Will your job be replaced by AI?
Artificial Intelligence professionals – working 24/7 and at the speed of light. Image credit: Skye Gould/Tech Insider
At Universities and software companies around the world AI or artificial intelligence is being developed to replace or assist jobs that are currently being done by humans. Here are a few of the AI systems that are starting to become popular in their use. It is surprising and a bit confronting to see that software is now reaching human level intelligence when it comes to executing human jobs.
IBM’s Watson AI is better at diagnosing cancer than human doctors. Watson is being taught how to understand and accumulate complicated peer-reviewed medical knowledge relating to oncology. Watson’s ingestion of more than 600,000 pieces of medical evidence, more than two million pages from medical journals and the further ability to search through up to 1.5 million patient records for further information gives it a breadth of knowledge no human doctor can match.
Hospital, clinics and individual doctors can rent time with Watson over the cloud. Watson can suggest a series of treatment within seconds or at most minutes.
The world’s first AI lawyer has been hired at a law firm. Ask ROSS (AI software) to look up an obscure court ruling from 13 years ago, and ROSS will not only search for the case in an instant — without contest or complaint — but it will offer opinions in plain language about the old ruling’s relevance to the case at hand.
“With ROSS,” Andrew Arruda, the CEO and co-founder of ROSS Intelligence, says, “lawyers can focus on advocating for their client and being creative rather than spending hours swimming though hundreds of links, reading through hundreds of pages of cases looking for the passages of law they need to do their job.”
Smacc offers small and medium-sized enterprises a platform to digitise and automate accounting and financial processes. “Now you have all you need for liquidity planning and revenue/expense reports close to real-time in the tool w/o the need to input data yourself or wait for your external account to do it for you at month’s end,” says founder Uli Erxleben.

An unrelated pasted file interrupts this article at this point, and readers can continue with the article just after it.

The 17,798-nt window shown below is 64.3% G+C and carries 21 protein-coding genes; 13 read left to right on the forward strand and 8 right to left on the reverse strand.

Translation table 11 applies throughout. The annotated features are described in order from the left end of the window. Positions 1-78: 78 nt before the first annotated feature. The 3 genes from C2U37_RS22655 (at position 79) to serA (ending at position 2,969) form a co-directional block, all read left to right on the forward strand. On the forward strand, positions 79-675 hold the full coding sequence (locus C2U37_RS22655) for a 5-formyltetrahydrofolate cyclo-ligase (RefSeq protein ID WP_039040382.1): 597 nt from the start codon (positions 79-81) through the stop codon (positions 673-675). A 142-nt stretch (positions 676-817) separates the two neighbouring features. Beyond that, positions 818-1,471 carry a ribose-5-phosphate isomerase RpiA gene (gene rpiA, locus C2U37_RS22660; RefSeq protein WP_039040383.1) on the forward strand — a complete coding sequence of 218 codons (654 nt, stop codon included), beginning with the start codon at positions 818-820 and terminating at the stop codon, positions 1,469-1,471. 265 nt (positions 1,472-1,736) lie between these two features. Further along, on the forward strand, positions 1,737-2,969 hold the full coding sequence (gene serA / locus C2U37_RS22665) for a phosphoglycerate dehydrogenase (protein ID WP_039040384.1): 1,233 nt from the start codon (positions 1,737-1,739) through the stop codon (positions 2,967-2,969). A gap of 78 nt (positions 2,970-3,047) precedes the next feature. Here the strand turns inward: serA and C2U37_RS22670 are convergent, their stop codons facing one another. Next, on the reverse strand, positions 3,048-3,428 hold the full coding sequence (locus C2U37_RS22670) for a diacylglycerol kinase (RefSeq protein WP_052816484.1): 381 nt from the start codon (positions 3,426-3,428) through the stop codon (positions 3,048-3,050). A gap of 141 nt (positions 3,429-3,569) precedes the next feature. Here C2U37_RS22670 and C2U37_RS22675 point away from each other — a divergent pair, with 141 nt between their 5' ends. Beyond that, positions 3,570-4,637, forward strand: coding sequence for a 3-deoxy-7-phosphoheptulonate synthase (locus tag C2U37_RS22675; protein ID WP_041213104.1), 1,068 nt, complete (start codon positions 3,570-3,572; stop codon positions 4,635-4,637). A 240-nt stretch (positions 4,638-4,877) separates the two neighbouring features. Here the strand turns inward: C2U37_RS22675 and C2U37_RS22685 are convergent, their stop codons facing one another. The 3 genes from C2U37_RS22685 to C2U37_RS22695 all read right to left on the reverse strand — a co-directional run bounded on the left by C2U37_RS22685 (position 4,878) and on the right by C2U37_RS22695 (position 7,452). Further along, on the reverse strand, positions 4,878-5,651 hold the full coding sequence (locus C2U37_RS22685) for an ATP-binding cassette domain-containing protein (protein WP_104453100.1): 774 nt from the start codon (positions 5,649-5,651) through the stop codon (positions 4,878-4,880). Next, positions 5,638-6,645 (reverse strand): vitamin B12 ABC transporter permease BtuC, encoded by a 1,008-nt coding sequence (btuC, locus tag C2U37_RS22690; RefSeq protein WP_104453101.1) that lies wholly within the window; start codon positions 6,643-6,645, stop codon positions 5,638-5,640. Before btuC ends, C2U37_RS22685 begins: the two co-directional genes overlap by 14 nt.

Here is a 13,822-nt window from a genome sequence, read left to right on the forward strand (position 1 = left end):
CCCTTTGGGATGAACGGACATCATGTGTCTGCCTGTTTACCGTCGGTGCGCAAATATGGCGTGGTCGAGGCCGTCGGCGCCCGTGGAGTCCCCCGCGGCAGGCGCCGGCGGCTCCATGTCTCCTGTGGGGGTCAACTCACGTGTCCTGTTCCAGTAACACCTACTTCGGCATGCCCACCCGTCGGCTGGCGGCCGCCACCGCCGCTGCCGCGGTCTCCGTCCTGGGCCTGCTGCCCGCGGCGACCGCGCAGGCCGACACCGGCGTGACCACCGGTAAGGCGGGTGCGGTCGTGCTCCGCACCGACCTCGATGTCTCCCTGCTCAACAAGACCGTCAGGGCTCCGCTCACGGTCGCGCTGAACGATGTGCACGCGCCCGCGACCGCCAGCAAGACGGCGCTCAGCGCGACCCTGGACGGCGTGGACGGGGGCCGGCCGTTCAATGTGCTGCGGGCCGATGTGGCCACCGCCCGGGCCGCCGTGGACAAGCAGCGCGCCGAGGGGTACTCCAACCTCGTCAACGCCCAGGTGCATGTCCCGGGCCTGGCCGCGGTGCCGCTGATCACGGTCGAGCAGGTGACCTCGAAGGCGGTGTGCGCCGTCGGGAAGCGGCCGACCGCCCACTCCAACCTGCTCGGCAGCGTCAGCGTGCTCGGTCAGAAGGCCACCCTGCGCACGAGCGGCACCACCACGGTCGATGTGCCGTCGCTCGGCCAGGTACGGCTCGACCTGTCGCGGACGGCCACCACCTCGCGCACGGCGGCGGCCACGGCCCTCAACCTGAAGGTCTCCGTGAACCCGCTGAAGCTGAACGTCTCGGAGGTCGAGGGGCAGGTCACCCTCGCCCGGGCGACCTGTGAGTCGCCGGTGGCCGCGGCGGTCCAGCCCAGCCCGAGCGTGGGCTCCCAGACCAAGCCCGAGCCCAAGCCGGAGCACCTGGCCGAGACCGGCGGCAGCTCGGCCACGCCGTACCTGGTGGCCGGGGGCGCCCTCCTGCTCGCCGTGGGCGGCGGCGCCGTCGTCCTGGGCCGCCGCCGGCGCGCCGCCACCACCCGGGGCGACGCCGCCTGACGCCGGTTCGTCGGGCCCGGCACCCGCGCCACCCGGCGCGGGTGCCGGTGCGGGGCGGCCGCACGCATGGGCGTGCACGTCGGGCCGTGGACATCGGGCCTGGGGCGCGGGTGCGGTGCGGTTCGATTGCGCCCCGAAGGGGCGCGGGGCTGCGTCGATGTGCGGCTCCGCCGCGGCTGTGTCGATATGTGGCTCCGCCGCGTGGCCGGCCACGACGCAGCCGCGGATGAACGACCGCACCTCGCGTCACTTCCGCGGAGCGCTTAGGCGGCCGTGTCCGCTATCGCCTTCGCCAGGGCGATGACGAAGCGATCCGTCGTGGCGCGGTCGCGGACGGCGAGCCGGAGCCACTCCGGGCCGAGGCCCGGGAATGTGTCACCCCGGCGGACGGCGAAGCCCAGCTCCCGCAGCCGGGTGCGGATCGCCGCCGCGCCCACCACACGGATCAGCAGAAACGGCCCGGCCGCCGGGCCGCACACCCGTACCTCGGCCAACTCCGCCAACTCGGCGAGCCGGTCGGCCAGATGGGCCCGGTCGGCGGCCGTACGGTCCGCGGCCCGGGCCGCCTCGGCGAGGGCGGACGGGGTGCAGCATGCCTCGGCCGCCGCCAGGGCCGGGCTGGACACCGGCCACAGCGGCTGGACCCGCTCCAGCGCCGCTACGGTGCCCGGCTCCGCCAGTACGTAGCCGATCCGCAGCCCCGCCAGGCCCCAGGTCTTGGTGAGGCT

Writers and journalists
AI writers and journalists are producing text that can no longer be differentiated from human written works. Try this interactive quiz on The New York Times website. Can you tell whether the piece of text was written by human or computer? I bet you can’t.
Ellie the artificial intelligence psychologist diagnosing depression and PTSD. Image credit: Institute for Creative Technologies
In some cases it is easier for people to interact with a computer than it is to interact with other people. This might also be true for people with emotional injuries.
Ellie works with people suffering from depression and post-traumatic stress disorder. Whilst speaking with a client, Ellie collects data on the client and can analyse response, tone, pauses, facial expressions and micro expressions. The AI has determined rules on physical expressions of emotions and this technique works.
In a series of studies Ellie is as good or in some cases even better than psychologists at diagnosing PTSD and depression. Humans can be fooled if someone is charming, looks composed or spins a good tale. Soldiers did not mind talking to Ellie and found it easy to open up to her because there was no judgement or reaction from Ellie’s eyes.
Google’s AI “Project Magenta” has created its first piece of 90 seconds of a piano melody after being fed four notes.
The development of AI technology still has a long way to go. The software is not yet at human level, but it is getting close. Careers as doctors, lawyers and accountants can no longer be considered “safe jobs”. Can your job be automated by AI?
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